(HealthDay News) – A 24-week stress management therapy (SMT) program reduces the number of new gadolinium-enhancing (Gd+) brain lesions in patients with relapsing multiple sclerosis (MS), but effects are not sustained >24 weeks.
David C Mohr, PhD, of the Northwestern University Feinberg School of Medicine in Chicago, and colleagues conducted a randomized trial of 121 patients with relapsing MS who received either stress management therapy for MS (SMT-MS), consisting of 16 treatment sessions over a 24-week period and 24 weeks of follow-up, or a wait-list control condition.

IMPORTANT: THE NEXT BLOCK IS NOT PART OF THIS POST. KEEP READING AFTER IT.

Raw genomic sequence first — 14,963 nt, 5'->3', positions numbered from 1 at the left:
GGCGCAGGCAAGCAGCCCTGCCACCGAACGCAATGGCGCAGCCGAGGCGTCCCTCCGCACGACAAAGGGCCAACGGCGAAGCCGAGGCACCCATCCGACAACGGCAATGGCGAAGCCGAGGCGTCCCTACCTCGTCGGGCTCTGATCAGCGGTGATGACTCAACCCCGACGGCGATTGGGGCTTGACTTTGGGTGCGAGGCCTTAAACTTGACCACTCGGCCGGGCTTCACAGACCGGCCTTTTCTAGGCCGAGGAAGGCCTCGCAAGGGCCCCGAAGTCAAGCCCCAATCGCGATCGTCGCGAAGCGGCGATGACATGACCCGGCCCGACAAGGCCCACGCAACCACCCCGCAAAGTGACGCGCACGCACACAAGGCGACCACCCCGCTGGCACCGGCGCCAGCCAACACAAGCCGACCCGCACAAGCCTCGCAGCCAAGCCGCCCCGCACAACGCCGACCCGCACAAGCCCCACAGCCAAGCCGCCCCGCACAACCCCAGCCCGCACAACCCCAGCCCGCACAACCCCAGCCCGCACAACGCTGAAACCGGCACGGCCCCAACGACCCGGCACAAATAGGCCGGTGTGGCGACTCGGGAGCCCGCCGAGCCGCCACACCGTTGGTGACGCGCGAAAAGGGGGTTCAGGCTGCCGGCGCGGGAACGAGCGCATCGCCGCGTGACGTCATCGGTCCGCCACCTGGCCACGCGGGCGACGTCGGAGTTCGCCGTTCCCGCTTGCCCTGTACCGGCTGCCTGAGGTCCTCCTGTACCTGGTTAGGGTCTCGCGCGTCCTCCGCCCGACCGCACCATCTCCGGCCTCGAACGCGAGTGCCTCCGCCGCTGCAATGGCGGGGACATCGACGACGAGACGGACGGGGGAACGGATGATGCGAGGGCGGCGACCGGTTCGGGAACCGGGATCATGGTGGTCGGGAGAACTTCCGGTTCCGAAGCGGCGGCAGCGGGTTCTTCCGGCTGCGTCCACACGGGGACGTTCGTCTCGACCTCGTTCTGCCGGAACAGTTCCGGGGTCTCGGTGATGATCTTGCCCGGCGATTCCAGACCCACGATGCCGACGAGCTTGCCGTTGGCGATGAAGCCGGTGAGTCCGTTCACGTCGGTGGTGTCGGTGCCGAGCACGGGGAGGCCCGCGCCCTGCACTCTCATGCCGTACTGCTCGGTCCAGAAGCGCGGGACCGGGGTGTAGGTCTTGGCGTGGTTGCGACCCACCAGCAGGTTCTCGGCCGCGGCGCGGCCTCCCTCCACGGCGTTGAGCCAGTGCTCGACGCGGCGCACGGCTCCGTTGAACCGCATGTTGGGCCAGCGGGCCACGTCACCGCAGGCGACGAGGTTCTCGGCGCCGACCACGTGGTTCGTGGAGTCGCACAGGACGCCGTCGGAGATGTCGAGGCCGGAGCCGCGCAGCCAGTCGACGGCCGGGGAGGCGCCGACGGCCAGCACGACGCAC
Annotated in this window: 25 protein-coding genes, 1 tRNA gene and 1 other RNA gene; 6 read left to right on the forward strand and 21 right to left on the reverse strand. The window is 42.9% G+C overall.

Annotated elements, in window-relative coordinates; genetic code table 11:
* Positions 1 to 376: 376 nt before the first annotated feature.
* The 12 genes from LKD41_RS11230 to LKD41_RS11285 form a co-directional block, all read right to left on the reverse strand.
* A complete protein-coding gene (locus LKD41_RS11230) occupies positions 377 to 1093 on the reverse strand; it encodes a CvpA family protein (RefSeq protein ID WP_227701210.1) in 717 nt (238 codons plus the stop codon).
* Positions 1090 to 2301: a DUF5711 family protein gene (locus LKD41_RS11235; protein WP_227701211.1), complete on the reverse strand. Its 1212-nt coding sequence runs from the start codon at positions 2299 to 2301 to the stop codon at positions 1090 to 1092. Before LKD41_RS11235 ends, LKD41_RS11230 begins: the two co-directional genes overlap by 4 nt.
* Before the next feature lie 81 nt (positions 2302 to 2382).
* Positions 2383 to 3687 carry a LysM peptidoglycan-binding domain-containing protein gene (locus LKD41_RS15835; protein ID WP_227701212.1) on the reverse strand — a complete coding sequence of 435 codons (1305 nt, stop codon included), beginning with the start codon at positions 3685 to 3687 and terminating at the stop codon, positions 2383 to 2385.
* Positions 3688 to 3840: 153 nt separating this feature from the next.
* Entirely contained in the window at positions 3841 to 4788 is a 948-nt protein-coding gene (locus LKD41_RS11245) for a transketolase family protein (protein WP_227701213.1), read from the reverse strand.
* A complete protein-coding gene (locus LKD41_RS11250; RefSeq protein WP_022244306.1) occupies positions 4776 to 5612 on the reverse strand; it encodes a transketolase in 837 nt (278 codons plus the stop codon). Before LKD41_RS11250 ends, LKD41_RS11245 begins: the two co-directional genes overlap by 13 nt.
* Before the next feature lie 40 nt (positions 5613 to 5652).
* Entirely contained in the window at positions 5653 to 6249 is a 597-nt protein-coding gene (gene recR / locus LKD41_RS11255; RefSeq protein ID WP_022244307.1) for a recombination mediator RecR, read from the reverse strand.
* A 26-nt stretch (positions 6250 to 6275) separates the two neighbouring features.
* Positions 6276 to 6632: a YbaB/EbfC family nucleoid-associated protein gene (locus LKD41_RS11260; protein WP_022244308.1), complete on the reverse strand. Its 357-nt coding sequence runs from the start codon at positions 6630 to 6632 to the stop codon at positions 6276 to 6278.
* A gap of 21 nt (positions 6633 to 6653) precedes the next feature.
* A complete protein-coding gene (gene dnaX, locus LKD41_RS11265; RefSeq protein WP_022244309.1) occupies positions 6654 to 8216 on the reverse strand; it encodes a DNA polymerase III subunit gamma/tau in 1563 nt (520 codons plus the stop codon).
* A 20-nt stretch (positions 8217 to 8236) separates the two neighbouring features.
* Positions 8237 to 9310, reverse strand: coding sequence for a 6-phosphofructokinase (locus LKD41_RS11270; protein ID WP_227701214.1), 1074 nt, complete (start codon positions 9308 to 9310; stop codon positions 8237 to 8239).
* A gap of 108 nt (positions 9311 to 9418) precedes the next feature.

The researchers found that significantly fewer Gd+ MS lesions were observable on magnetic resonance imaging in MS patients treated with SMT-MS, compared with control MS patients. Furthermore, 76.8% of SMT-MS patients remained free of Gd+ lesions during treatment, compared with 54.7% of control patients. Additionally, SMT-MS treatment resulted in significantly fewer new T2 lesions and a higher number of patients remaining free of new T2 lesions. This trial was not statistically powered to measure clinical outcomes, however, and these effects were not sustained during follow-up.
“This RCT found significantly fewer new Gd+ brain lesions and new or enlarging T2 lesions among participants treated with SMT-MS, compared to the control group, indicating that SMT-MS can reduce not only the extent of blood-barrier opening, but also the accumulation of fixed lesions,” the authors write.
Several authors disclosed financial ties to pharmaceutical companies.